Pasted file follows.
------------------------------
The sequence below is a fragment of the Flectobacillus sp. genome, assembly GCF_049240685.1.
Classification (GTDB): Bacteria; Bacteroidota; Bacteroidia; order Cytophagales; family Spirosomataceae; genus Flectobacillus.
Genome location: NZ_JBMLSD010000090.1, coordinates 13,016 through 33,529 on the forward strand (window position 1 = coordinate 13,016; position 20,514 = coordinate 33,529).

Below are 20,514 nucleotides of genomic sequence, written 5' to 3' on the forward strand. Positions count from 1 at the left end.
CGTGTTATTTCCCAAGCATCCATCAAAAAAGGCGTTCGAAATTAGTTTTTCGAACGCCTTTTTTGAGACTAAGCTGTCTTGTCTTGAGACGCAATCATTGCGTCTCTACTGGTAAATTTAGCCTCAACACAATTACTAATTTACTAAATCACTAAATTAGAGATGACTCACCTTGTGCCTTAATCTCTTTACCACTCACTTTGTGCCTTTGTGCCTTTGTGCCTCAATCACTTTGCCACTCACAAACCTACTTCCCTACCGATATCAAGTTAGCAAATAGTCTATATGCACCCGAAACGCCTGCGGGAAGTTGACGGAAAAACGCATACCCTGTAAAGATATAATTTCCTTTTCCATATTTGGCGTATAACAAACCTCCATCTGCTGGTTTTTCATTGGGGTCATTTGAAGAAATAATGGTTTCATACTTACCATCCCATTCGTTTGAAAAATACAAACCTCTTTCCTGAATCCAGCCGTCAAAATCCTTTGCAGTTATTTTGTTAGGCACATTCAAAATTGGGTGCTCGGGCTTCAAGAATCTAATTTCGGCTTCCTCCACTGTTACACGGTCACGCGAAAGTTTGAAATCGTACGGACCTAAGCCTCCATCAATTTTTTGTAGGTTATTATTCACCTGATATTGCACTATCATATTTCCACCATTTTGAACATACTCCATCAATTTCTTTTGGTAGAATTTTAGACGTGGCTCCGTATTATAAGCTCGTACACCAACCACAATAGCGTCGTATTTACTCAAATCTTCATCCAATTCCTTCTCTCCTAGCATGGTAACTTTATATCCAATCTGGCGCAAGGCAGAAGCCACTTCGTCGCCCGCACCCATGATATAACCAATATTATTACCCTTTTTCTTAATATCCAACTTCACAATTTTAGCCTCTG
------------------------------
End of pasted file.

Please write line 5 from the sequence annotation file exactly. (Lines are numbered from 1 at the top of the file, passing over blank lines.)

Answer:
CGTGTTATTTCCCAAGCATCCATCAAAAAAGGCGTTCGAAATTAGTTTTTCGAACGCCTTTTTTGAGACTAAGCTGTCTTGTCTTGAGACGCAATCATTGCGTCTCTACTGGTAAATTTAGCCTCAACACAATTACTAATTTACTAAATCACTAAATTAGAGATGACTCACCTTGTGCCTTAATCTCTTTACCACTCACTTTGTGCCTTTGTGCCTTTGTGCCTCAATCACTTTGCCACTCACAAACCTACTTCCCTACCGATATCAAGTTAGCAAATAGTCTATATGCACCCGAAACGCCTGCGGGAAGTTGACGGAAAAACGCATACCCTGTAAAGATATAATTTCCTTTTCCATATTTGGCGTATAACAAACCTCCATCTGCTGGTTTTTCATTGGGGTCATTTGAAGAAATAATGGTTTCATACTTACCATCCCATTCGTTTGAAAAATACAAACCTCTTTCCTGAATCCAGCCGTCAAAATCCTTTGCAGTTATTTTGTTAGGCACATTCAAAATTGGGTGCTCGGGCTTCAAGAATCTAATTTCGGCTTCCTCCACTGTTACACGGTCACGCGAAAGTTTGAAATCGTACGGACCTAAGCCTCCATCAATTTTTTGTAGGTTATTATTCACCTGATATTGCACTATCATATTTCCACCATTTTGAACATACTCCATCAATTTCTTTTGGTAGAATTTTAGACGTGGCTCCGTATTATAAGCTCGTACACCAACCACAATAGCGTCGTATTTACTCAAATCTTCATCCAATTCCTTCTCTCCTAGCATGGTAACTTTATATCCAATCTGGCGCAAGGCAGAAGCCACTTCGTCGCCCGCACCCATGATATAACCAATATTATTACCCTTTTTCTTAATATCCAACTTCACAATTTTAGCCTCTG